chapter 8 review

Topics: Free cash flow, Income, Income statement Pages: 16 (7457 words) Published: October 26, 2014
Chapter 8: Usefulness of Accounting Information to Investors and Creditors

Instructor’s Manual

CHAPTER HIGHLIGHTS
Chapter 8 is concerned with the usefulness of external accounting reports for decision making. The FASB emphasizes decision usefulness in both the conceptual framework project and in policy deliberations for specific standards. It focuses on the primary user groups, investors and creditors.

Earnings, dividends, and stock prices are inextricably linked. Dividends are the cash flows that investors receive from dividend paying stocks. Managers think of cash dividends as being paid out of earnings. As such, the dividend discount model is equivalent to an earnings model. Predictive value is a major argument for the relevance of accounting information, and earnings appear to have value in predicting future dividends. Since the value of a stock is equal to the present value of the expected future dividends, earnings can be seen to play an important role in stock price valuation.

Residual income models take a variety of forms. Regardless of form, residual income is the income generated in excess of that which was expected, given the amount of capital invested and the cost of that capital. Residual income is often used for valuation purposes and for determining compensation for management. With clean surplus accounting, residual income is equivalent to the dividend discount model. However, by incorporating non-accounting information, the residual income model allows investors to improve forecast accuracy. There are advantages and disadvantages to residual income models. Empirically, the jury is still out as to their usefulness. The efficient-markets hypothesis (EMH) states that capital markets fully and instantaneously reflect new information in security prices. If the hypothesis is correct, the value of new information is fully and completely demonstrated via the security’s price response. When this occurs, the item of information is said to have information content. The usefulness of accounting information to investors has been empirically investigated through tests of association between publicly released accounting data and changes in security prices. If there is a significant association, then there is evidence that accounting information is useful with respect to firm valuation. These studies also constitute tests of the efficient-markets hypothesis. Capital market research dominates the empirical literature. This is appropriate given its influence over the past 25 years. Other research is important, though it suffers from some methodological problems such as reliability (surveys) and lack of generality (experimental research).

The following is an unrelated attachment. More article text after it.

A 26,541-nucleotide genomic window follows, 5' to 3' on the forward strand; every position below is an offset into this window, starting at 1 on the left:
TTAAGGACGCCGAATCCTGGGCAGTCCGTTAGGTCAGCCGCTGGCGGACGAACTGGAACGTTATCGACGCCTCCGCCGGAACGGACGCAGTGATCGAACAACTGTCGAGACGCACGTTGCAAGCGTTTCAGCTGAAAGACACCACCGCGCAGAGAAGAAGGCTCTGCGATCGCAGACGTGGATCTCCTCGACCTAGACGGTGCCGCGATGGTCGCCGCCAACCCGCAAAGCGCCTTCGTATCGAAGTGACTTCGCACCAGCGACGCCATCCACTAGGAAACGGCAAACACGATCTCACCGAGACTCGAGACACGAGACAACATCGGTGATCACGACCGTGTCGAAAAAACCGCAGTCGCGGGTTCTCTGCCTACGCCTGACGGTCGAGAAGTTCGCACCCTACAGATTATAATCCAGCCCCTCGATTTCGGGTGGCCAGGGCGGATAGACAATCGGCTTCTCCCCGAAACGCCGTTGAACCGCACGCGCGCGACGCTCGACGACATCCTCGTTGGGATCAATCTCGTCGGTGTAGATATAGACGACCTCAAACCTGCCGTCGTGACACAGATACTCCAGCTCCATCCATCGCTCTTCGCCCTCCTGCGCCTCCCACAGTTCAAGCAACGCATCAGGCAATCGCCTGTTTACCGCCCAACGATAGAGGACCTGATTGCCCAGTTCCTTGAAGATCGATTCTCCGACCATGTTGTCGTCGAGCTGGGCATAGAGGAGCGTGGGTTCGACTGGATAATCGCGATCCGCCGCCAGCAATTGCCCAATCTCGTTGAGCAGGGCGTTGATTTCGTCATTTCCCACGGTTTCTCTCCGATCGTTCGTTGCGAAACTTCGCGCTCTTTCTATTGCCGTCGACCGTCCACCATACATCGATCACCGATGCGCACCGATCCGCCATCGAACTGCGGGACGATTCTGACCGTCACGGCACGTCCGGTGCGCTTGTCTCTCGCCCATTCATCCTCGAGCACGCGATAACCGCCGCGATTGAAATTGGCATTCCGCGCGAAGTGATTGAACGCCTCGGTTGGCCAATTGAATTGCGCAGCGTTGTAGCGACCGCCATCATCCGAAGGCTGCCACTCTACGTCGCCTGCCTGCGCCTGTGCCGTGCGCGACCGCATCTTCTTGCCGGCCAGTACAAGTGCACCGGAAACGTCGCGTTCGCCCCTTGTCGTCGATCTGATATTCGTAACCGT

It is increasingly clear that, in practice, there are limitations of the efficiency of capital markets. This realization arises in relation to post-earnings-announcement drift, which has been determined from empirical research and the incomplete revelation hypothesis which is a deductive hypothesis. The empirical studies reviewed demonstrate that the market is not as efficient as we might have previously thought, or as efficient as we would like to believe. This suggests that there is value in putting time and effort into improving accounting standards.

7th edition

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Chapter 8: Usefulness of Accounting Information to Investors and Creditors

Instructor’s Manual

Capital markets research in accounting provides a basis for evaluating the present usefulness of accounting. Furthermore, the research methods themselves represent techniques and approaches that may be applied in an ongoing way to assess the usefulness of future or alternative accounting policies. This is particularly true for event studies, the mechanics of which are briefly discussed.

While “benefits” are the focus of the chapter, questions of costs and the apportionment of costs are equally important. Some of the recent capital market research has focused on questions of how accounting policies...
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